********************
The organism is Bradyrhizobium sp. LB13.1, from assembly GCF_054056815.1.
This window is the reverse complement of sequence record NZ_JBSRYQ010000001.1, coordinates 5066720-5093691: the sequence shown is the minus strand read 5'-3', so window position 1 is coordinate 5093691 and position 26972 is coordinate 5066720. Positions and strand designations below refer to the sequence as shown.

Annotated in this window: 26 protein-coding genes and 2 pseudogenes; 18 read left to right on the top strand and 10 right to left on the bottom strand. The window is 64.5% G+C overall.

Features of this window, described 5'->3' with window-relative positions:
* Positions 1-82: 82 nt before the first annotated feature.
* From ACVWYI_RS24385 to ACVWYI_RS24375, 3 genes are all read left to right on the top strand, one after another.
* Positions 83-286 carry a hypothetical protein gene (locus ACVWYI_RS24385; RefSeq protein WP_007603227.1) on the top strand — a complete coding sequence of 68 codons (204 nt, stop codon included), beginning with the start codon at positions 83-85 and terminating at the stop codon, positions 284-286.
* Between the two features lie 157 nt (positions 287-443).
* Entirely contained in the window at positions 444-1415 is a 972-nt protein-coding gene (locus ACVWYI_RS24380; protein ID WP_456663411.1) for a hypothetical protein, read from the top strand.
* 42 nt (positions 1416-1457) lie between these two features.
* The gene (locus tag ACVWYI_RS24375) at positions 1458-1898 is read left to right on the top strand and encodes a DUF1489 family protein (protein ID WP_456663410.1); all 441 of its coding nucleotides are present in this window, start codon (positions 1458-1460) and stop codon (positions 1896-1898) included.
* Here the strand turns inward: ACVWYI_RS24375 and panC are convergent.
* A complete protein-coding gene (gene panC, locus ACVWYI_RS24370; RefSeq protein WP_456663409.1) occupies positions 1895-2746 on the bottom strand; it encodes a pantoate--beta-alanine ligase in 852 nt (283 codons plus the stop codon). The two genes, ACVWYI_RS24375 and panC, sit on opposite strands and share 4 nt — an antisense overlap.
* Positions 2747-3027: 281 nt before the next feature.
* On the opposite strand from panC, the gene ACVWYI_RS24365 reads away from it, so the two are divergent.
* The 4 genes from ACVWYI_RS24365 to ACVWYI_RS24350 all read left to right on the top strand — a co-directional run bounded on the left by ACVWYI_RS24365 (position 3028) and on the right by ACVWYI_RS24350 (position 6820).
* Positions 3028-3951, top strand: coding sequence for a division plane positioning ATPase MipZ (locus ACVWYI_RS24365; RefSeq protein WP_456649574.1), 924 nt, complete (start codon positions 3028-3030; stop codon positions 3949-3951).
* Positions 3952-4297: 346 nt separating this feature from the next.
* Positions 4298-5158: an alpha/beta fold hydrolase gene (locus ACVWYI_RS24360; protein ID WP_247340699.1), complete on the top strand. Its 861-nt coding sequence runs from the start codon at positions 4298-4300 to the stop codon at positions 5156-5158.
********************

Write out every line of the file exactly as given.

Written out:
The organism is Bradyrhizobium sp. LB13.1, from assembly GCF_054056815.1.
This window is the reverse complement of sequence record NZ_JBSRYQ010000001.1, coordinates 5066720-5093691: the sequence shown is the minus strand read 5'-3', so window position 1 is coordinate 5093691 and position 26972 is coordinate 5066720. Positions and strand designations below refer to the sequence as shown.

Annotated in this window: 26 protein-coding genes and 2 pseudogenes; 18 read left to right on the top strand and 10 right to left on the bottom strand. The window is 64.5% G+C overall.

Features of this window, described 5'->3' with window-relative positions:
* Positions 1-82: 82 nt before the first annotated feature.
* From ACVWYI_RS24385 to ACVWYI_RS24375, 3 genes are all read left to right on the top strand, one after another.
* Positions 83-286 carry a hypothetical protein gene (locus ACVWYI_RS24385; RefSeq protein WP_007603227.1) on the top strand — a complete coding sequence of 68 codons (204 nt, stop codon included), beginning with the start codon at positions 83-85 and terminating at the stop codon, positions 284-286.
* Between the two features lie 157 nt (positions 287-443).
* Entirely contained in the window at positions 444-1415 is a 972-nt protein-coding gene (locus ACVWYI_RS24380; protein ID WP_456663411.1) for a hypothetical protein, read from the top strand.
* 42 nt (positions 1416-1457) lie between these two features.
* The gene (locus tag ACVWYI_RS24375) at positions 1458-1898 is read left to right on the top strand and encodes a DUF1489 family protein (protein ID WP_456663410.1); all 441 of its coding nucleotides are present in this window, start codon (positions 1458-1460) and stop codon (positions 1896-1898) included.
* Here the strand turns inward: ACVWYI_RS24375 and panC are convergent.
* A complete protein-coding gene (gene panC, locus ACVWYI_RS24370; RefSeq protein WP_456663409.1) occupies positions 1895-2746 on the bottom strand; it encodes a pantoate--beta-alanine ligase in 852 nt (283 codons plus the stop codon). The two genes, ACVWYI_RS24375 and panC, sit on opposite strands and share 4 nt — an antisense overlap.
* Positions 2747-3027: 281 nt before the next feature.
* On the opposite strand from panC, the gene ACVWYI_RS24365 reads away from it, so the two are divergent.
* The 4 genes from ACVWYI_RS24365 to ACVWYI_RS24350 all read left to right on the top strand — a co-directional run bounded on the left by ACVWYI_RS24365 (position 3028) and on the right by ACVWYI_RS24350 (position 6820).
* Positions 3028-3951, top strand: coding sequence for a division plane positioning ATPase MipZ (locus ACVWYI_RS24365; RefSeq protein WP_456649574.1), 924 nt, complete (start codon positions 3028-3030; stop codon positions 3949-3951).
* Positions 3952-4297: 346 nt separating this feature from the next.
* Positions 4298-5158: an alpha/beta fold hydrolase gene (locus ACVWYI_RS24360; protein ID WP_247340699.1), complete on the top strand. Its 861-nt coding sequence runs from the start codon at positions 4298-4300 to the stop codon at positions 5156-5158.